The Baie de Gaspé, at the tip of the Gaspé Peninsula, Quebec, is about 35 km in length. The town of Gaspé is at the west end of the bay. Two sandspits cut across the bay including the 3 km long Sandy Beach Point. Included in the study site are the sandflats and cliffs near Douglastown, the cliffs between Bighead Cape, the open waters of the bay, the shores up to the high tide mark, and the estuaries and salt marshes where the St. Jean, York and Dartmouth rivers meet the bay. Vegetation is dominated by low marsh species and Eelgrass grows in grassy areas. Atlantic Salmon use the three rivers, while a few whale species-at-risk visit the bay at times. Florillon National Park lies on the northern border of this site.
The whole of the Baie de Gaspé provides excellent habitat year round for a variety of seaducks and other waterfowl. Aerial and ground surveys have been conducted here for the last 30 years along the shores of the bay. Due to the mostly ice-free water, Oldsquaw over-winter in high numbers, with peak concentrations occurring in December (16,800 maximum) and January (30,000). In spring, Brant are abundant - a maximum of 3,455 have been seen in May and 920 in April; the former number represents over 1% of the North American population. Barrow’s Goldeneye occur from October through May, sometimes in continentally significant numbers. A peak of 130 birds (4.3% of the Special Concern eastern North American population) has been recorded in the spring, and up to 25 have been seen in the fall. The nationally endangered Harlequin Duck is also present in significant numbers, with up to 14 (over 1% of the eastern North American population) being seen in spring migration. The last waterbird survey, conducted in the spring of 1998, recorded large numbers of scoters including 1,534 Surf, 669 Black, and 2,148 unidentified scoters. Since some of these unidentified scoters are doubtless Black Scoter, the site is probably continentally significant for northeastern Black Scoter.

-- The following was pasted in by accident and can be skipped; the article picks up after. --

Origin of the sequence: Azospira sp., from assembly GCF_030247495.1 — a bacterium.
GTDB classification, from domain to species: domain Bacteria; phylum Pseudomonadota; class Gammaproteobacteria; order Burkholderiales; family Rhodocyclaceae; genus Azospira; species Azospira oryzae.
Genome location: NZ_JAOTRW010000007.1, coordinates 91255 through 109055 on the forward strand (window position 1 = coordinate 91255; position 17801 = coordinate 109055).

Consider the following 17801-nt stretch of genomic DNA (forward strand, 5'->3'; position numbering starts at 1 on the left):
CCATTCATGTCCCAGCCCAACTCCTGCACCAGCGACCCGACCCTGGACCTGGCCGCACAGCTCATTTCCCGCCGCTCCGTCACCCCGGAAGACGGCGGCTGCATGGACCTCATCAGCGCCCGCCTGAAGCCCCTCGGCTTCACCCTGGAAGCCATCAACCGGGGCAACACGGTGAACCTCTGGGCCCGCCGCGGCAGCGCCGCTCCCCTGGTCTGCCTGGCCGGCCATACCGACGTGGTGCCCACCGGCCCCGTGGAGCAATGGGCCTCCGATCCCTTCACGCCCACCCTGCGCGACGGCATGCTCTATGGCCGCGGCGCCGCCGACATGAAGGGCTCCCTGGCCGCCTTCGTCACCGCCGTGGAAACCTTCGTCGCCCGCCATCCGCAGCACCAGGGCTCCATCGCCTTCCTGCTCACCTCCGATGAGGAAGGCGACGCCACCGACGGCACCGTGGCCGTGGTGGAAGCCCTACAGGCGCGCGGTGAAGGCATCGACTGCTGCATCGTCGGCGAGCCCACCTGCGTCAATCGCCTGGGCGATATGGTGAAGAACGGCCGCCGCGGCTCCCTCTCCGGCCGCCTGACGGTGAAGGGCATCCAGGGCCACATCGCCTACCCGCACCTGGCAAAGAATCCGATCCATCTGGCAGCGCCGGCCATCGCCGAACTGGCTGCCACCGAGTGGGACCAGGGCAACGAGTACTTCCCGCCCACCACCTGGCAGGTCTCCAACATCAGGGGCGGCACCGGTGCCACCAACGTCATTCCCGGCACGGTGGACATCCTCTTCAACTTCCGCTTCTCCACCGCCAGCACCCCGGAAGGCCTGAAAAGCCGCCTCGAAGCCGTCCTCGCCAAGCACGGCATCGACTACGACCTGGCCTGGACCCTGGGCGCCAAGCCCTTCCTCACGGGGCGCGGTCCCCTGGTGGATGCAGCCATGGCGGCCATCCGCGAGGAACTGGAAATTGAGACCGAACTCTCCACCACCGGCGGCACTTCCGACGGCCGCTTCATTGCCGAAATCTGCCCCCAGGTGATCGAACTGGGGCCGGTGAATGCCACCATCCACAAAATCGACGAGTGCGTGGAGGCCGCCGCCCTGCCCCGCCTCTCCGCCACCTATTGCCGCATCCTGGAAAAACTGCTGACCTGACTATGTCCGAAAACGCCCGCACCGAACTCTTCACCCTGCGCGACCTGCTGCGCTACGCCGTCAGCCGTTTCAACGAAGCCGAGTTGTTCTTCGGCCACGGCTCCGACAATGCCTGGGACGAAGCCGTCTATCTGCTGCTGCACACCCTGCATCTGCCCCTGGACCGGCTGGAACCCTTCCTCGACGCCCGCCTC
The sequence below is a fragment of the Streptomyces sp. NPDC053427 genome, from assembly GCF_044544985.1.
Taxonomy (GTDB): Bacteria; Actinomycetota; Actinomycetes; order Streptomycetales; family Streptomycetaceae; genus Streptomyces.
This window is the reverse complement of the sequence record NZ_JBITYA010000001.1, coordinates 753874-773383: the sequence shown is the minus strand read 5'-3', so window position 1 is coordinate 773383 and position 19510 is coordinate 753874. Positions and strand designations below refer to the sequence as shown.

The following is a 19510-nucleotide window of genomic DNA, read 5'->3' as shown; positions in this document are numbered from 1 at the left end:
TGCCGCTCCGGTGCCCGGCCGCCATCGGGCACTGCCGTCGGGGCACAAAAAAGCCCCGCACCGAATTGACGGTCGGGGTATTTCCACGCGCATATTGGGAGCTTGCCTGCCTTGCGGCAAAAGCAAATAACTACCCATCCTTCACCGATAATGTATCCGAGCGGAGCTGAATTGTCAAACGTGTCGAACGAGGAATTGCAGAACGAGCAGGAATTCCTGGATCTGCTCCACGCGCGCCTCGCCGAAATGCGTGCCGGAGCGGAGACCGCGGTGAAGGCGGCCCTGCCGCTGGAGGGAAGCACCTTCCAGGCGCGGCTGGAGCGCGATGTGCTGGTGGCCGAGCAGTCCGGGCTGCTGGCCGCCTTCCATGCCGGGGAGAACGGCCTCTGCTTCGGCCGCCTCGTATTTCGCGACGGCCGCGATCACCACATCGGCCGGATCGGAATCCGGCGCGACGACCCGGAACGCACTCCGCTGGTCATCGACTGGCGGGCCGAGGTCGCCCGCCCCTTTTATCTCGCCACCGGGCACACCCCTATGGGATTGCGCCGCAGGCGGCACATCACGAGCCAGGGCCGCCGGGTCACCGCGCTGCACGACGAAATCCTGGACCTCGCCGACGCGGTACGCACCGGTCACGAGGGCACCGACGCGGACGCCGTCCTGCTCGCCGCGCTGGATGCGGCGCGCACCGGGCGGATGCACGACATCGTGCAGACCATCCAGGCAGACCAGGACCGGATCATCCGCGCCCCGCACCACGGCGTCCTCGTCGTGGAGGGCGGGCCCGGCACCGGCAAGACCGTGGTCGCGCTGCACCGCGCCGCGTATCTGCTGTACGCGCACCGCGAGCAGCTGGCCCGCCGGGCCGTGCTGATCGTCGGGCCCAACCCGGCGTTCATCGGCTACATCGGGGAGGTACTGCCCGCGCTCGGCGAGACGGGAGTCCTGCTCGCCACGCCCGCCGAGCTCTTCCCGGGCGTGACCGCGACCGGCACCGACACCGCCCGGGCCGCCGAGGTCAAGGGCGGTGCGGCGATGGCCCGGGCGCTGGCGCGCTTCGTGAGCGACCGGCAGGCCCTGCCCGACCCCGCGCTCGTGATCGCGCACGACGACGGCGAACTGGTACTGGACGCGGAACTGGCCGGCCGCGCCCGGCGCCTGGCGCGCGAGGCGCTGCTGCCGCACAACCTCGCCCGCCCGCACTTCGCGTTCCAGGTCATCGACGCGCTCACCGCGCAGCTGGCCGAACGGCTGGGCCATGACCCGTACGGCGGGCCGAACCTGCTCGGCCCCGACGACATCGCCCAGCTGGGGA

Common Terns nest on the grassy area of the Sandy Beach sandspit. The colony consisted of about 1,000 birds or more between 1986 and 1990 (1 to 2% of the North American population), but since then the colony has declined considerably in size. In 1993 only 164 pairs were present, and throughout the remainder of the 1990s, about 100 or so pairs nested here.
There are several seabird colonies in the bay. Black Guillemots breed in scattered locations along the coast and total probably 700 pairs. The Great Blue Heron colony of 459 birds (1983) at Penouille comes close to meeting national congregatory criteria for wading birds. Black-crowned Night-Herons nest in two locations: Anse aux Sauvages (190 birds in 1984) and Jacques-Cartier Point. It is uncertain if the heron colonies are still as large as this, or even present. Four Double-crested Cormorant colonies are found at La Grande Anse, Jacques-Cartier Point, Haldimand Cape and Bois-Brûlé. The last survey in 1989 showed that a total of 626 pairs of cormorants were colonizing these sites. Also, Herring Gulls and Great Black-backed Gulls breed at Sandy Beach Point, near Douglastown, and other locations.
Short-eared Owl (nationally Special Concern) and Peregrine Falcon appear occasionally in spring migration. The regular presence of singing Yellow Rails (nationally Special Concern) in summer makes it very likely that the species breeds at the mouths of the Darmouth, York and St-Jean Rivers but confirmation is still needed; there could be up to 6 pairs present.
BirdLife International (2019) Important Bird Areas factsheet: Baie de Gaspé. Downloaded from http://www.birdlife.org on 15/12/2019.